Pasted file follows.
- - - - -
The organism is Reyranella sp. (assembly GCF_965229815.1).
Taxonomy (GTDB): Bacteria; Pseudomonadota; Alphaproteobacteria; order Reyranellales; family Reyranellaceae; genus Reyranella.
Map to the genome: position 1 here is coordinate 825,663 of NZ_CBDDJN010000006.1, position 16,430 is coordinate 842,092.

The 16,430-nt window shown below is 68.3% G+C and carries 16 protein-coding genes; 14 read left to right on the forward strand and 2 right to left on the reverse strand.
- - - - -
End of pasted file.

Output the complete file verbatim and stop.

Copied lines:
The organism is Reyranella sp. (assembly GCF_965229815.1).
Taxonomy (GTDB): Bacteria; Pseudomonadota; Alphaproteobacteria; order Reyranellales; family Reyranellaceae; genus Reyranella.
Map to the genome: position 1 here is coordinate 825,663 of NZ_CBDDJN010000006.1, position 16,430 is coordinate 842,092.

The 16,430-nt window shown below is 68.3% G+C and carries 16 protein-coding genes; 14 read left to right on the forward strand and 2 right to left on the reverse strand.